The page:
Myth 5: Contrary to the idea that Neanderthals lacked organized living spaces, archaeologists in Italy have uncovered evidence of tidy, well-structured Neanderthal homes.
Myth 6: Neanderthals were considered strict carnivores, but recent discoveries of plant residues on their teeth indicate they had a more varied diet, including cooked vegetables and medicinal plants.
Myth 7: Recent genetic studies have shown that interbreeding between Neanderthals and modern humans was not only possible but quite common, with up to 20% of Neanderthal DNA present in modern humans.
And so, to the latest revelations on our ancient cousins that have come out this week…
A groundbreaking study has shattered the conventional timeline of human-Neanderthal interactions. The prevailing belief was that Homo sapiens ancestors first mingled with Neanderthals in Eurasia after a massive exodus from Africa about 75,000 years ago. However, the startling revelations from this research expose a far more ancient narrative, one that traces back over 250,000 years, suggesting that early human DNA flowed into Neanderthals long before our anticipated migrations.
A team of geneticists led by researchers from the University of Pennsylvania’s Perelman School of Medicine has revealed that interbreeding between Neanderthals and modern humans in Eurasia started much earlier than had previously been believed.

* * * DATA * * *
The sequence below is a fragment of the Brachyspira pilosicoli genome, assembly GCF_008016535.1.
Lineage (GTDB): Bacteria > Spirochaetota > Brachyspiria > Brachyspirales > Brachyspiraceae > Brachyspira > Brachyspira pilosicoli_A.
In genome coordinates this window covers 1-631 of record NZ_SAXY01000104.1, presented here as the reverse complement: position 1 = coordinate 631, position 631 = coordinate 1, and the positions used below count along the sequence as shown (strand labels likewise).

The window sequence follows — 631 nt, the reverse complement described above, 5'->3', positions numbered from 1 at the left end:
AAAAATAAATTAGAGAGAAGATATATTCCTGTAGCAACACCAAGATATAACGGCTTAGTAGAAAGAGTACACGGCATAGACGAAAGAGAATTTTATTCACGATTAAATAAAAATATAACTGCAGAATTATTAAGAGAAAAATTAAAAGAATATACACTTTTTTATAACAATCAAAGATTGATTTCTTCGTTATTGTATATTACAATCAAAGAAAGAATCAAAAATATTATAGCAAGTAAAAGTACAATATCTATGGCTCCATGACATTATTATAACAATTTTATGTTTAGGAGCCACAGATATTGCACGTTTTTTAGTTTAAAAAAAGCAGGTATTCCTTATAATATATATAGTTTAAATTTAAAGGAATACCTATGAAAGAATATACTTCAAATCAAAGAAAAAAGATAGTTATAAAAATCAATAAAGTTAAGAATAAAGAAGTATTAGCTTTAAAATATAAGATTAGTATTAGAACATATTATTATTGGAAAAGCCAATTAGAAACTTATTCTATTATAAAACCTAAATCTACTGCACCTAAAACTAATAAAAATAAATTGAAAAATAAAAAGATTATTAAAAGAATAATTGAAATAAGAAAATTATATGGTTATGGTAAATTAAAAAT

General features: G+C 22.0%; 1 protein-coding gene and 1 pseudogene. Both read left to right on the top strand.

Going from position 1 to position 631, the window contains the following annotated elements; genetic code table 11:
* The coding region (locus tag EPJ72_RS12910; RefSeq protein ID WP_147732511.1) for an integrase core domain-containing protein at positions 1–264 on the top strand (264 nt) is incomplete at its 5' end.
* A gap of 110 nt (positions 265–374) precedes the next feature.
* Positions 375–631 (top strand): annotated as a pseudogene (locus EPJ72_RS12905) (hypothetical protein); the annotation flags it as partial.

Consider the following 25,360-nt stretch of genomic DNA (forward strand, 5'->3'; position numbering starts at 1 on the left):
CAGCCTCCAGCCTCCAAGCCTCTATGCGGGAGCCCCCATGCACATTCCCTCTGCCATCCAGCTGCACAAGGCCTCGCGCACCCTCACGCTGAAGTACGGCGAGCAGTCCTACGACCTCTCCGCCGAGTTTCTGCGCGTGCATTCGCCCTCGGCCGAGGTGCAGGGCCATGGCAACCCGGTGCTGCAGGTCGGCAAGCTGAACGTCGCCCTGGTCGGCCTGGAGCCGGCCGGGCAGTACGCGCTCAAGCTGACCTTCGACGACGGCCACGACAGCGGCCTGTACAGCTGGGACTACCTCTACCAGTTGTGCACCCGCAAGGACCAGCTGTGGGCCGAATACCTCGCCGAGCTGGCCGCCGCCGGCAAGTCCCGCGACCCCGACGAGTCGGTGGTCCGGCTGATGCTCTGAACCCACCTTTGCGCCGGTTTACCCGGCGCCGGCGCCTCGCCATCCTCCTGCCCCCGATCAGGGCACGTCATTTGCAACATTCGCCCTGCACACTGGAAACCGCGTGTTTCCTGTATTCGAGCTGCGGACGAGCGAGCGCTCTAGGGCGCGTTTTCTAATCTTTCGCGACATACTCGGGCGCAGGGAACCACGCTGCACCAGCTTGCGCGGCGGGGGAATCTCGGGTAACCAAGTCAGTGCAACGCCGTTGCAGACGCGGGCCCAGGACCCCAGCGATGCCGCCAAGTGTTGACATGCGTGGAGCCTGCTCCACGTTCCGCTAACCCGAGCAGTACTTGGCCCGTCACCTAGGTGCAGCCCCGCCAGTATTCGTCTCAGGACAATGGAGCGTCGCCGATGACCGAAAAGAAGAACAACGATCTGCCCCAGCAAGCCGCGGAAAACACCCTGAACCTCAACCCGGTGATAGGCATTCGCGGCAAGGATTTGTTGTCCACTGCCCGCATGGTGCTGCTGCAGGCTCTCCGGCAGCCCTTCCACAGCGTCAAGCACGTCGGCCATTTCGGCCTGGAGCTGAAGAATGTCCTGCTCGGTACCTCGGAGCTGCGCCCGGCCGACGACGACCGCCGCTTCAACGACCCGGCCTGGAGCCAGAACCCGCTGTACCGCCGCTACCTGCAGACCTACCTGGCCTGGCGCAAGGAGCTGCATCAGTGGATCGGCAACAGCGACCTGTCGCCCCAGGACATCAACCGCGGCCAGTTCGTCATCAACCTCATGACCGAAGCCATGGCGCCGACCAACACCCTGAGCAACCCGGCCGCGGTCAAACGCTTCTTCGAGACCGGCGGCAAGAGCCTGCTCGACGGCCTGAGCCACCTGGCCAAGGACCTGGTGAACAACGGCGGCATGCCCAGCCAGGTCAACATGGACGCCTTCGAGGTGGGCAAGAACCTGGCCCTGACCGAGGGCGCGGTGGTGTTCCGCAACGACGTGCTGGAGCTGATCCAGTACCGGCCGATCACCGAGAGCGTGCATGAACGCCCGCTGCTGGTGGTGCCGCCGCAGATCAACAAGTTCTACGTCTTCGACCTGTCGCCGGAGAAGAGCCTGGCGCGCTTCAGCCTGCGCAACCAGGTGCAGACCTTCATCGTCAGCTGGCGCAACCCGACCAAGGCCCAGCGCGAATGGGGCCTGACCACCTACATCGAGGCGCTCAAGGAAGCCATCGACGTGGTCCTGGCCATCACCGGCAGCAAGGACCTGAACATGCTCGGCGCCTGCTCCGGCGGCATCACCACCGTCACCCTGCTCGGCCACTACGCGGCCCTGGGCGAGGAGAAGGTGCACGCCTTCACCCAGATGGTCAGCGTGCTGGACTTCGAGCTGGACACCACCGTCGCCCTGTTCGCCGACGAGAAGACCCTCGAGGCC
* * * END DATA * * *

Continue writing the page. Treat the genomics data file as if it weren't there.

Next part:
The conventional view is that interbreeding only occurred sometime after humans migrated to Eurasia from Africa in large numbers beginning about 75,000 years ago. But this new study found that Neanderthals were already carrying sections of human DNA in their genomes by this time, from encounters with their human cousins that likely took place more than 250,000 years ago.
As the geneticists explain in an article appearing in the journal Current Biology , these interactions must have taken place in Eurasia, since there is no record of Neanderthals ever having lived in sub-Saharan Africa, which is where the human DNA detected in the Neanderthal genome came from.
“We found this reflection of ancient interbreeding where genes flowed from ancient modern humans into Neanderthals,” study co-author Alexander Platt, a researcher at the Perelman School of Medicine, said in a University of Pennsylvania press release .
“This group of individuals left Africa between 250,000 and 270,000 years ago. They were sort of the cousins to all humans alive today, and they were much more like us than Neanderthals.”
A international team of paleoanthropologists has just published research supposedly proving that Neanderthals were hunting and eating cave lions nearly 50,000 years ago in Europe. Until now experts had no idea that Neanderthals hunters had been stalking cave lions. In fact, this stunning discovery represents the oldest evidence of large predator hunting by human relatives or ancestors found anywhere in the world.
Discovering the Mark of the Neanderthal Hunter
As detailed in the article published in the journal Scientific Reports , the paleontologists analyzed the well-preserved remains of a cave lion skeleton found in Siegsdorf, Germany, which was excavated 38 years ago and dated to approximately 46,000 BC. While the cave lion has been extinct for more than 10,000 years, its skeletal remains have been discovered in many different locations in Eurasia.